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Breast changes and conditionsBBreast changes and conditionsBreast changes and conditionsEnglishNeonatologyNewborn (0-28 days)BodyNANAAdult (19+)NA2009-10-18T04:00:00ZDebbie Stone, RN, RLCJoyce Touw, BScN, PNC(C), RN, IBCLC, RLCAndrew James, MBChB, MBI, FRACP, FRCPC9.0000000000000063.0000000000000825.000000000000Flat ContentHealth A-Z<p>Read about the changes that your breasts will go through after childbirth, and various breast disorders that can interfere with breastfeeding your baby.</p><p>You may experience changes in your breasts following pregnancy and as you start to breastfeed. Breast engorgement, sore nipples, plugged milk ducts and mastitis have all been known to occur while breastfeeding.</p><h2>Key points</h2> <ul><li>Treatments for breast engorgement include gently massaging your breasts, using warm compresses before breastfeeding and cold compresses between feedings.</li> <li>A plugged milk duct can lead to infection so it is important to clear the duct as soon as possible.</li> <li>Mastitis is treated with antibiotics and applying warm compresses. Abscesses will need to be surgically drained.</li></ul>
Changements dans les seins et problèmesCChangements dans les seins et problèmesBreast changes and conditionsFrenchNeonatologyNewborn (0-28 days)BodyNANAAdult (19+)NA2009-10-18T04:00:00ZDebbie Stone, RN, RLCJoyce Touw, BScN, PNC(C), RN, IBCLC, RLCAndrew James, MBChB, MBI, FRACP, FRCPC9.0000000000000063.0000000000000825.000000000000Flat ContentHealth A-Z<p>Apprenez-en davantage sur les changements qui se produiront dans vos seins après la naissance et sur les divers problèmes mammaires qui peuvent interférer avec l’allaitement.</p><p>Vous pourriez observer des changements de vos seins après la grossesse et lorsque vous commencerez à allaiter. L’engorgement des seins, des mamelons douloureux, des canaux galactophores bouchés et des mammites sont peuvent survenir pendant l’allaitement.</p><h2>À retenir</h2> <ul><li>Les traitements contre l’engorgement des seins comprennent le massage délicat de vos seins, l’utilisation de compresses chaudes avant l’allaitement et de compresses froides entre les tétées.</li> <li>Un canal galactophore bouché peut mener à une infection, il est donc important de nettoyer ce canal aussitôt que possible.</li> <li>Une mammite est traitée à l’aide d’antibiotiques et en appliquant des compresses chaudes. </li> <li>Les abcès doivent être drainés de manière chirurgicale.</li></ul>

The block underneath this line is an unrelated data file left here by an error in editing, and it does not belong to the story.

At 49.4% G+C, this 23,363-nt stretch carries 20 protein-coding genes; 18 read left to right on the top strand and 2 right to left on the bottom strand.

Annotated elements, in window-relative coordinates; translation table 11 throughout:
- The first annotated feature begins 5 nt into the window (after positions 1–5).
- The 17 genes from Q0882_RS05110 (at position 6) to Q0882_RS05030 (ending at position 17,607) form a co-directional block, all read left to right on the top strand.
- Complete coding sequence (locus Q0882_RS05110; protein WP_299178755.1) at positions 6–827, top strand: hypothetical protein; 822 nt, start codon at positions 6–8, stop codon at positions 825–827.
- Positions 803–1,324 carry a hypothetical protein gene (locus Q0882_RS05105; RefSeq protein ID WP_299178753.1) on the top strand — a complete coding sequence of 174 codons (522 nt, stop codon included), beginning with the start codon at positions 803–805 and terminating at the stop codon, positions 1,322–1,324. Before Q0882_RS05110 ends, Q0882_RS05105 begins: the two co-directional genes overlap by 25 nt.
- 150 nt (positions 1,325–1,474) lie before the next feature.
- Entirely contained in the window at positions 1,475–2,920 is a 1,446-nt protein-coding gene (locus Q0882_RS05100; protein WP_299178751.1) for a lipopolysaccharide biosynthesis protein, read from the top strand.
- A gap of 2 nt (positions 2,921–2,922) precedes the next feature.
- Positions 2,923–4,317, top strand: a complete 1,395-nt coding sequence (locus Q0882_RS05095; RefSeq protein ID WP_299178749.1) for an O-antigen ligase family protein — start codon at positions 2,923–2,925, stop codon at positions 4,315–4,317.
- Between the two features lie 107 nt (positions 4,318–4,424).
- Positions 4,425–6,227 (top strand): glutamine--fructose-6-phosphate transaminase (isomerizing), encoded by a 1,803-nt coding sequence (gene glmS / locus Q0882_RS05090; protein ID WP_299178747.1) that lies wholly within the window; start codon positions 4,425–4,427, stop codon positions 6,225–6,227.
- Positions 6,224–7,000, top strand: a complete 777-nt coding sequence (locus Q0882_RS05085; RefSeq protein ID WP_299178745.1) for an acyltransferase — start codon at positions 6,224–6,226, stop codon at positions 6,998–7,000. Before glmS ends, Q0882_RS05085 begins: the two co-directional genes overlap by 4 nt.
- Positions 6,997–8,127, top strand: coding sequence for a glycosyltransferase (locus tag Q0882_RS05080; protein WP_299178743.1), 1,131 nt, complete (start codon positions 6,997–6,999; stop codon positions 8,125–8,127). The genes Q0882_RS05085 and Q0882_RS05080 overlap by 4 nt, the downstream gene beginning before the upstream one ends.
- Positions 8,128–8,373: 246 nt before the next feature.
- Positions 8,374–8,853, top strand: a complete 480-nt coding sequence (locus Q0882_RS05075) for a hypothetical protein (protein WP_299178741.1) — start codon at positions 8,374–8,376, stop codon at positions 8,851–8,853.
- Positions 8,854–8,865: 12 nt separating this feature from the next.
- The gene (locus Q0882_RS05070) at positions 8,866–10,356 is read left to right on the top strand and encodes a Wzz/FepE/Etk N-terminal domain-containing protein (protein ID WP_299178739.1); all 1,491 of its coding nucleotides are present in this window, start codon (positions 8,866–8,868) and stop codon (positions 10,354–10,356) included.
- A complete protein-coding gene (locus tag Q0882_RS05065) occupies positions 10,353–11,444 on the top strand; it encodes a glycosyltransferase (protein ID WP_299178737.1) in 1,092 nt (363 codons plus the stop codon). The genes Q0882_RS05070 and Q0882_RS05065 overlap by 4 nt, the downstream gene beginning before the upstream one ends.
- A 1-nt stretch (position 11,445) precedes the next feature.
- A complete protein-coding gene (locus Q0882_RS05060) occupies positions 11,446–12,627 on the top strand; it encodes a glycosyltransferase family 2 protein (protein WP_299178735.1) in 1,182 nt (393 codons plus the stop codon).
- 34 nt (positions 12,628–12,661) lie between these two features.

Breast changes and conditions441.000000000000Breast changes and conditionsBreast changes and conditionsBEnglishNeonatologyNewborn (0-28 days)BodyNANAAdult (19+)NA2009-10-18T04:00:00ZDebbie Stone, RN, RLCJoyce Touw, BScN, PNC(C), RN, IBCLC, RLCAndrew James, MBChB, MBI, FRACP, FRCPC9.0000000000000063.0000000000000825.000000000000Flat ContentHealth A-Z<p>Read about the changes that your breasts will go through after childbirth, and various breast disorders that can interfere with breastfeeding your baby.</p><p>You may experience changes in your breasts following pregnancy and as you start to breastfeed. Breast engorgement, sore nipples, plugged milk ducts and mastitis have all been known to occur while breastfeeding.</p><h2>Key points</h2> <ul><li>Treatments for breast engorgement include gently massaging your breasts, using warm compresses before breastfeeding and cold compresses between feedings.</li> <li>A plugged milk duct can lead to infection so it is important to clear the duct as soon as possible.</li> <li>Mastitis is treated with antibiotics and applying warm compresses. Abscesses will need to be surgically drained.</li></ul><h2>Breast changes after childbirth</h2><p>Your breasts, which became tender and larger during pregnancy, are filled with a special fluid called colostrum for the first few days after childbirth. Colostrum is a low-volume, highly concentrated fluid that provides all the nourishment your newborn baby needs while your breasts begin producing larger milk volumes around the third or fourth day of life. Colostrum is rich in antibodies that will protect your newborn baby against certain infections. This is important because your newborn baby’s immune system is immature at first and is not able to fight infections very well on its own. After about a week, your breast milk begins to change to a more mature milk to meet all your baby’s growth and development needs. </p><h3>Breast engorgement</h3><p>When your milk comes in on day three or four after birth, your breasts may become full, firm, and uncomfortable. This is called breast engorgement, and it may be accompanied by a fever for a short time. Wear a well-fitted maternity bra for support. If your milk is flowing, take warm, not hot, showers and gently massage your breasts to help increase circulation and open the milk ducts. Use warm compresses before breastfeeding and express your milk after nursing to completely empty your breasts. Try using cold compresses on your breasts between feedings in order to reduce the breast swelling and provide relief. </p><h3>Sore nipples</h3><p>If your baby takes some time to learn to latch properly, your nipples may become sensitive. Here are a few things you can do: </p><ul><li>Expose your nipples to the air after nursing until they dry. </li><li>Protect your nipples from rubbing on your clothes by using breast shells. </li><li>Vary your nursing position to put your baby’s mouth pressure on a different area of the breast each time. </li><li>Try to relax before and during feedings. </li><li>Apply gentle downward pressure to your baby's chin to open the mouth wider if you are having discomfort. </li><li>Take your baby off and re-latch if the discomfort doesn’t go away after another minute or two. </li><li>Avoid using soap on your nipples as this will cause them to become dry.</li><li>If your nipples are sore or develop a crack that bleeds, ask your health-care provider for help. </li></ul><p>Try to be patient while you and your baby learn to breastfeed, because breast milk is the ideal food for your baby. It usually takes three to four weeks for breastfeeding to become well-established and trouble-free. During this time, it is best if you don’t give your baby a bottle to confuse the different methods of sucking and milk flow. Please remember that if you can’t or don’t want for any reason to continue to latch your baby to the breast, your breast milk can be easily expressed and given to your baby by bottle.</p><p>Try to maintain a nutritious diet when you are breastfeeding to stay healthy. Continue to take your prenatal vitamins while you are breastfeeding to ensure that you get adequate vitamins and minerals. </p><h3>Plugged ducts</h3><p>A plugged duct is a temporary blockage in one or more of your milk ducts. It feels like a tender, hard lump in your breast. It can occur if your baby does not completely empty your breast, or if you cause pressure on any part of your breast with your fingers or a tight bra. </p> <figure class="asset-c-80"> <span class="asset-image-title">Plugged milk </span><span class="asset-image-title">duct</span><img src="https://assets.aboutkidshealth.ca/akhassets/Plugged_milk_duct_MED_ILL_EN.jpg" alt="A breast with normal milk gland, nipple and milk duct, and a breast with swollen milk glands and plugged duct" /><figcaption class="asset-image-caption">Milk</figcaption><figcaption class="asset-image-caption"> is produced in the milk glands, and travels to the nipple via the milk ducts. Occasionally these ducts become blocked if the breast has not emptied fully during feeding.</figcaption> </figure> <p>A plugged duct can lead to infection, and therefore it is important to clear the duct as soon as possible. This can be done in a number of ways. Try nursing your baby on the tender breast first, to make sure it is emptied of milk before switching to the other breast. Gently massage the milk duct and apply gentle pressure toward the nipple, then try to express milk from it. Use moist heat, such as a hot bath or shower, or a heating pad on the tender breast to help open up the milk duct to clear the blocked milk. Watch out for redness, or flu-like feelings, which could be signs of a breast infection called mastitis.</p><h3>Mastitis</h3><p>After childbirth, some women develop an infection of the breasts called mastitis. The mother develops chillls, fever, and flu-like symptoms. An area of the breasts becomes hard, red, and painful. Mastitis is treated with antibiotics. It is still OK to breastfeed. Gentle pumping or nursing should be done to help prevent the development of an abscess. Make sure the breasts are drained at regular intervals. Continue applying warmth to the involved area. If an abscess does form, it is usually very painful and will need to be surgically drained. </p><h3>Flat or inverted nipples</h3><p>Some women have flat or, rarely, inverted nipples, which can make breastfeeding a real challenge. It is still possible to breastfeed if the baby is put to the breast immediately after childbirth on a soft breast, and no artificial nipples are used until nursing is well established. Speak with a lactation consultant or other breastfeeding specialist for tips if you are having difficulties. </p>https://assets.aboutkidshealth.ca/AKHAssets/breast_changes_conditions.jpgBreast changes and conditionsFalse